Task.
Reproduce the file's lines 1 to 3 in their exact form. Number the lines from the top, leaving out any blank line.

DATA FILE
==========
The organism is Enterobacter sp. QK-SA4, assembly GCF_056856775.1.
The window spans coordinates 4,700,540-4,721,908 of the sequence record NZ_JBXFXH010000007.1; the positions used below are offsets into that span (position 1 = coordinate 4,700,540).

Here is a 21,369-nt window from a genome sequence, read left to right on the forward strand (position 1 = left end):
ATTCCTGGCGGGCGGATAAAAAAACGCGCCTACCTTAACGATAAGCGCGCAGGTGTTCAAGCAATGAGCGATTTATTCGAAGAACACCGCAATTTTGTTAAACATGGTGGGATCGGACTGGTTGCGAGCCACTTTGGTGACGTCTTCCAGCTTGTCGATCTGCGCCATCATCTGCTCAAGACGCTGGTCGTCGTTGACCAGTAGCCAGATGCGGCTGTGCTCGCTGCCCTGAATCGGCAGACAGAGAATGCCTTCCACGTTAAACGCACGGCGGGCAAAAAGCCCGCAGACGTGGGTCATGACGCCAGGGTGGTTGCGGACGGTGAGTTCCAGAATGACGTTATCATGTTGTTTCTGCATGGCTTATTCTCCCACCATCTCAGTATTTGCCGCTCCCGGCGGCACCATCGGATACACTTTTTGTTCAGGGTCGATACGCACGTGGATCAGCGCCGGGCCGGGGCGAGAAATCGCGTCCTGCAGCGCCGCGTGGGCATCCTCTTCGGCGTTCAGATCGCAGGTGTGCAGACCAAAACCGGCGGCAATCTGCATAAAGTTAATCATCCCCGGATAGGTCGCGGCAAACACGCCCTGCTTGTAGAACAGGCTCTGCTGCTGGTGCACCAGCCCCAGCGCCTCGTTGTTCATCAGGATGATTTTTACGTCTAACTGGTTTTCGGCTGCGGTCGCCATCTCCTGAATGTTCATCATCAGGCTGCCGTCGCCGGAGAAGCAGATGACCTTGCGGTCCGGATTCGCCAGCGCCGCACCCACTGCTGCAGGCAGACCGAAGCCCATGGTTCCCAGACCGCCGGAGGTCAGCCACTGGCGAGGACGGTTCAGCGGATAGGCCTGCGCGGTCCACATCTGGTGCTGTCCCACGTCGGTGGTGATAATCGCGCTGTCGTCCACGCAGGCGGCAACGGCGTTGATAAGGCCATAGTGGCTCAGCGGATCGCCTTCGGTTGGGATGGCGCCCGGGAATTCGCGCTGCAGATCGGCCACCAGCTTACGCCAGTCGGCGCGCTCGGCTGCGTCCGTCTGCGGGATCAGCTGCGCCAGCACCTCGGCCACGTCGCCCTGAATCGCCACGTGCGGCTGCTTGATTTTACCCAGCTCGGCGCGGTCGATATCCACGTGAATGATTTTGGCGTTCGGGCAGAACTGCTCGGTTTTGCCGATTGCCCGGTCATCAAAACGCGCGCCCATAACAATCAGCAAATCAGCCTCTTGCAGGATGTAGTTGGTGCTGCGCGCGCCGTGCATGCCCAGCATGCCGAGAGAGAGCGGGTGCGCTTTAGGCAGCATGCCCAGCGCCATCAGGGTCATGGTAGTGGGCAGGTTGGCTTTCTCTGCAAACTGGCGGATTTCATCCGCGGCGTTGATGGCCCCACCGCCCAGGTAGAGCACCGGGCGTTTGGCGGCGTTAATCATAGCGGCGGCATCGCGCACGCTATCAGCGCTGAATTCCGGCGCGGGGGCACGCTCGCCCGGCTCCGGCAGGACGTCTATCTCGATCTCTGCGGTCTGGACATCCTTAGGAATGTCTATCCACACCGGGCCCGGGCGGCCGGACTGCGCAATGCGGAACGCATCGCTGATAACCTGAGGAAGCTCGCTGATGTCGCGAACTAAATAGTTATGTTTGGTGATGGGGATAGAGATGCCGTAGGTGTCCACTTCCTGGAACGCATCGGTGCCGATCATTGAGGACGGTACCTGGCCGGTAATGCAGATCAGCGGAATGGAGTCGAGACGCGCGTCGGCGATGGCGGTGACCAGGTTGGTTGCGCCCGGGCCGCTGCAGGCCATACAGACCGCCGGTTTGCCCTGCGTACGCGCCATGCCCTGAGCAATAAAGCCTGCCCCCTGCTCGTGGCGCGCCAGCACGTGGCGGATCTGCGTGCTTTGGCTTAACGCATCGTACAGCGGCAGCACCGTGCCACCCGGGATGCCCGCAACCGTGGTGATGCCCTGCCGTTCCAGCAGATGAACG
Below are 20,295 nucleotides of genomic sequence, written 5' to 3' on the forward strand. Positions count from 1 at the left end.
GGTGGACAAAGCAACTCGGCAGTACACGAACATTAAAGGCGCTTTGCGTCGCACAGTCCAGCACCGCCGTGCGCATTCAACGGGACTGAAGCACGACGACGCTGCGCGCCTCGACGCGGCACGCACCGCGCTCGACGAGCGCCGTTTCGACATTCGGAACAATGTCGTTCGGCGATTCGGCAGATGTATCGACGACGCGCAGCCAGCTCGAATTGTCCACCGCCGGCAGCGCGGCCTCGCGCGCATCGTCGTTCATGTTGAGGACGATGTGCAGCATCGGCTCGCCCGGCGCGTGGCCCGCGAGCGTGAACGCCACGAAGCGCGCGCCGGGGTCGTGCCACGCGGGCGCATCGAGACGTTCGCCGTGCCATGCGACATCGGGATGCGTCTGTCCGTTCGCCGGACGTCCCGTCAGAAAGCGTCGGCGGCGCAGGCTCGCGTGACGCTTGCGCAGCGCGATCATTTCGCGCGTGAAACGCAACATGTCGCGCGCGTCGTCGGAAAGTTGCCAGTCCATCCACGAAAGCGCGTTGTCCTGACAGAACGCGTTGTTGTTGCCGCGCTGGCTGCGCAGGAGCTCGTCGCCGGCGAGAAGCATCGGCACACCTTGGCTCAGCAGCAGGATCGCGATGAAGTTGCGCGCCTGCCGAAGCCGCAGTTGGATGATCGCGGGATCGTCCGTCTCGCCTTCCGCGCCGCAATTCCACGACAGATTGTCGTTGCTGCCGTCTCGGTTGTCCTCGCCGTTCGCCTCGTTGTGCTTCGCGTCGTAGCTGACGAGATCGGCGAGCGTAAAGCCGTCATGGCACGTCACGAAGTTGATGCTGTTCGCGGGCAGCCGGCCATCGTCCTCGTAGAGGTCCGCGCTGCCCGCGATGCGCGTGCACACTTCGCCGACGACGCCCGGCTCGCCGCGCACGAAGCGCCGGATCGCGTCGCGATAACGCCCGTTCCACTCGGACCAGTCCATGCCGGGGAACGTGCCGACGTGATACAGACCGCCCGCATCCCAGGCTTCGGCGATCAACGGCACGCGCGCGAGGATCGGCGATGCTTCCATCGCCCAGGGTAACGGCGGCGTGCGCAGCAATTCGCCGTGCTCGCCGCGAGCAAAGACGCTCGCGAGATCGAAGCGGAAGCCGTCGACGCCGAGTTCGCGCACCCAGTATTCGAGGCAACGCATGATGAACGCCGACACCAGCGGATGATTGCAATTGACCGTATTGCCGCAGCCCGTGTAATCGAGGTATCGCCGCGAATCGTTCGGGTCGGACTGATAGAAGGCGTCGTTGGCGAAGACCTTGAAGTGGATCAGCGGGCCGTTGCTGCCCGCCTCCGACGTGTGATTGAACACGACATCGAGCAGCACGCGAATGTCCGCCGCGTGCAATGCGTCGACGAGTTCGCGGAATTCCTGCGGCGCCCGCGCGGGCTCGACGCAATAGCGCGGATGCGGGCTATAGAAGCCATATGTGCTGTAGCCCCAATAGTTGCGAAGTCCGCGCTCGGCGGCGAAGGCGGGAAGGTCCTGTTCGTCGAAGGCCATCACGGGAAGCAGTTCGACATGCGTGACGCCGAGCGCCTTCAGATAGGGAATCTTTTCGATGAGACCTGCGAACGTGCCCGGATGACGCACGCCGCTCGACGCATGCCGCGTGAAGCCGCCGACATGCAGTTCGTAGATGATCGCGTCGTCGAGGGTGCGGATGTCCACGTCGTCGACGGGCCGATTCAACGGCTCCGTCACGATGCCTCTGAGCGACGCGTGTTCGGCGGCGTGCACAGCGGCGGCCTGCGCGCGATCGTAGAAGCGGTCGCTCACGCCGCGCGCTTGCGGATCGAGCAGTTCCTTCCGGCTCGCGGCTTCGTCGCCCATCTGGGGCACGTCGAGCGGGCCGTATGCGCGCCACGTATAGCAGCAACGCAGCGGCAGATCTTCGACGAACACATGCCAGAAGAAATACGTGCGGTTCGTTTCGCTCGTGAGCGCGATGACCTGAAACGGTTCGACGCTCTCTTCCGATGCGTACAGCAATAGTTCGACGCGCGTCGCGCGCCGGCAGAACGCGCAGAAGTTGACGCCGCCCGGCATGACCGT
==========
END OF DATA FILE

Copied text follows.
The organism is Enterobacter sp. QK-SA4, assembly GCF_056856775.1.
The window spans coordinates 4,700,540-4,721,908 of the sequence record NZ_JBXFXH010000007.1; the positions used below are offsets into that span (position 1 = coordinate 4,700,540).

Here is a 21,369-nt window from a genome sequence, read left to right on the forward strand (position 1 = left end):